Friday, December 09, 2005


Yesterday when I was running in my neighborhood, I saw two brown pelicans sitting calmly in the middle of the bayou, like nothing ever happened. I stopped and looked at them for a while until, aware of my presence, they flew away together.

Seconds later, four Blackhawk helicopters droned across the sky, their blades slashing through the air like knives.

For the rest of my run all I could do was wonder: which of those two things is more normal these days? It has become almost traumatic for us to ask ourselves this question. I think something that’s starting to affect all of us is that we’ve lost our frame of reference: we don’t know what to base things on anymore. We are drifting through this new city without our anchors; we don’t trust ourselves to put our roots back down into the earth.

I got heat a few days ago. It is December and even the New Yorkers are cold here these days. I’d borrowed a space heater, gotten accustomed to wearing layers of sweaters in the house and waking up inside the misty clouds of my own breath. And then one day we got gas service in our neighborhood and I can take three hot showers a day if I want to. Or more! The idea that heat is unlimited, that all I have to do is press a button and my house suddenly becomes warm and welcoming, has become unreal in its realness. I am more amazed at heat now, when I have it, than I ever was when it wasn’t there. And so I don’t really know the answer: is it normal right now, in the middle of winter, to have heat inside one’s house, or is it normal not to? And how do I think about that question inside the bigger context of New Orleans, where there still isn’t even electricity in so many neighborhoods: where bare branches and powerlines loom like ghosts against the gray night sky and the insides of houses gape blankly through their open doorways? What does my suddenly cozy house mean down all those lonely streets?

I was talking to an acquaintance at a coffee shop Uptown the other day and he said, “It’s amazing how quickly everything has come back to normal.”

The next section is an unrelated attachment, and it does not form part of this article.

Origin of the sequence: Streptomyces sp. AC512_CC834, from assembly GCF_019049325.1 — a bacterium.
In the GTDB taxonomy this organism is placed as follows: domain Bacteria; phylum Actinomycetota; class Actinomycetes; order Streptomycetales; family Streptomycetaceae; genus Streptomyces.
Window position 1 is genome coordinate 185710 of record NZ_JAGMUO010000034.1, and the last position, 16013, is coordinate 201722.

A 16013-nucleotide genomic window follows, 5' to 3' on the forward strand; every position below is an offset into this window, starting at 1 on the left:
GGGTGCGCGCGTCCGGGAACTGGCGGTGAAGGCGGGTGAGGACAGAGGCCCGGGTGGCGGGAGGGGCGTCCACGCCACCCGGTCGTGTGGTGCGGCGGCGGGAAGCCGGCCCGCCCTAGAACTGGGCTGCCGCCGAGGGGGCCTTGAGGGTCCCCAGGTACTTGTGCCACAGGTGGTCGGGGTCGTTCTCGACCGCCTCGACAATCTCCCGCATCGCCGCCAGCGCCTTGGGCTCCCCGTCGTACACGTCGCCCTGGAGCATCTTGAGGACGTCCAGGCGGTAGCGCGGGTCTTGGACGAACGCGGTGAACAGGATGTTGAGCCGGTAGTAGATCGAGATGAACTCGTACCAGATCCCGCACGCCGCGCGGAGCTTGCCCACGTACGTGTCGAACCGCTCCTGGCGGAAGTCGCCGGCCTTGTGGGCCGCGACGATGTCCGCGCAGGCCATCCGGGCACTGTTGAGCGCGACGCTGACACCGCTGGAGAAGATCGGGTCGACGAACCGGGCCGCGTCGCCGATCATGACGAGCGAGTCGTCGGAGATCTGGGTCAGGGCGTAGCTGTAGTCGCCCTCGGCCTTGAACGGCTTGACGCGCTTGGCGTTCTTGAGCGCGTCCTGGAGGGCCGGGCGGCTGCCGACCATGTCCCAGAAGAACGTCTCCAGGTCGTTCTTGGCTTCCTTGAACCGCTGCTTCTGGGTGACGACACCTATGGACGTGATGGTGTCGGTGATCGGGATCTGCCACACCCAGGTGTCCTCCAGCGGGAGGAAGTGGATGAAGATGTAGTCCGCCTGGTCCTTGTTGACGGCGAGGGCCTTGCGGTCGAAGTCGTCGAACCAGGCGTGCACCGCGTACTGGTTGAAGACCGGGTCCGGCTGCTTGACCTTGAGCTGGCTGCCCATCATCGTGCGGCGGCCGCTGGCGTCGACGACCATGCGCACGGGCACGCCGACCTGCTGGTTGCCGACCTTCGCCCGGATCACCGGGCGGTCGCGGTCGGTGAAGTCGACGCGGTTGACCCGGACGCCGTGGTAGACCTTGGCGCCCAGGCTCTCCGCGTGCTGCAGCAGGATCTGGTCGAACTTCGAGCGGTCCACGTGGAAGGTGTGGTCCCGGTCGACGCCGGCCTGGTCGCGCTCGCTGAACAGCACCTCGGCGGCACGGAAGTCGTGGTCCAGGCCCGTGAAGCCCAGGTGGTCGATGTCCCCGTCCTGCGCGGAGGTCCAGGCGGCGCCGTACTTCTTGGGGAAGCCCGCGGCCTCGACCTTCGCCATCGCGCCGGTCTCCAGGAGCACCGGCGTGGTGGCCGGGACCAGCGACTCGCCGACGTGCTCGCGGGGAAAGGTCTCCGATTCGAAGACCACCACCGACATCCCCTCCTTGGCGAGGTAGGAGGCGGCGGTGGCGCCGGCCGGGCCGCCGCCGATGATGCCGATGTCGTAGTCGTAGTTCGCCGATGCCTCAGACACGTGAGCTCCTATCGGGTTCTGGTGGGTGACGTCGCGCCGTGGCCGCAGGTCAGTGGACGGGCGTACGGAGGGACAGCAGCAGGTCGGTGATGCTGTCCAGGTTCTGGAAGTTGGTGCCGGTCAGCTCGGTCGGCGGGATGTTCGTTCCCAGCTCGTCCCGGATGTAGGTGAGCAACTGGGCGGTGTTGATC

Whoa. What planet are you living on, I almost said. But I realized that it has become completely possible for certain segments of the population to carry on essentially the same lives they had before the hurricane. There are people who live and work Uptown, or in the French Quarter or the CBD, who can wake up and drive to work and maybe go to a restaurant or a coffee shop or a bar, and go shopping, and go to the gym, and go home and sleep comfortably just like they used to. This is really happening for a lot of people. There are some relatively intact lives here. Is that normal? People (mainly white, middle-class people) buying lattes while a vast diaspora of our neighbors stretches from the Atlantic to the Pacific, so many folks without even a bus ticket back yet, without even knowing yet if there is anything to come home to? How can we say that anything is normal when our whole context has been entirely leveled?

But here’s the other thing I noticed on my run the other day: finally, in December, the trees are beginning to shed their leaves. Not all of them, mind you, but enough to where I might begin to be convinced that it’s wintertime. This is actually a really big deal, because for months the plants were not behaving. Right after the hurricane the city looked so much like a desert that there would be days when I couldn’t figure out where I was. I remember talking with friends about how we’d always imagined that post-apocalyptic New Orleans would be lushly overgrown, shotgun houses and corner bars drowned under heaps of jasmine. But after the storm everything died, and for weeks a fine yellow dust coated all the brittle plants. Nothing had lived through all that mud. Then about mid-October, when it was still warm enough, the plants started bursting forth in full bloom. Orange hibiscus clanging like firetrucks through the trash piles; the smell of old fridges on some streets almost entirely overpowered by sweet olive. “The plants all think it’s spring,” we said.

But slowly now the trees are starting to get it, and the weather is starting to do what it’s supposed to, and the birds are coming back to this water where they fish and sit in the sun with each other. Maybe normal starts here, in the natural world that played such a big part in humbling us all those months ago, while we still fumble through all our worlds of denial and emptiness. The other morning, seeing those bare graying branches against the white sky, all I could think was, “at least somebody’s starting to pull themselves together.”


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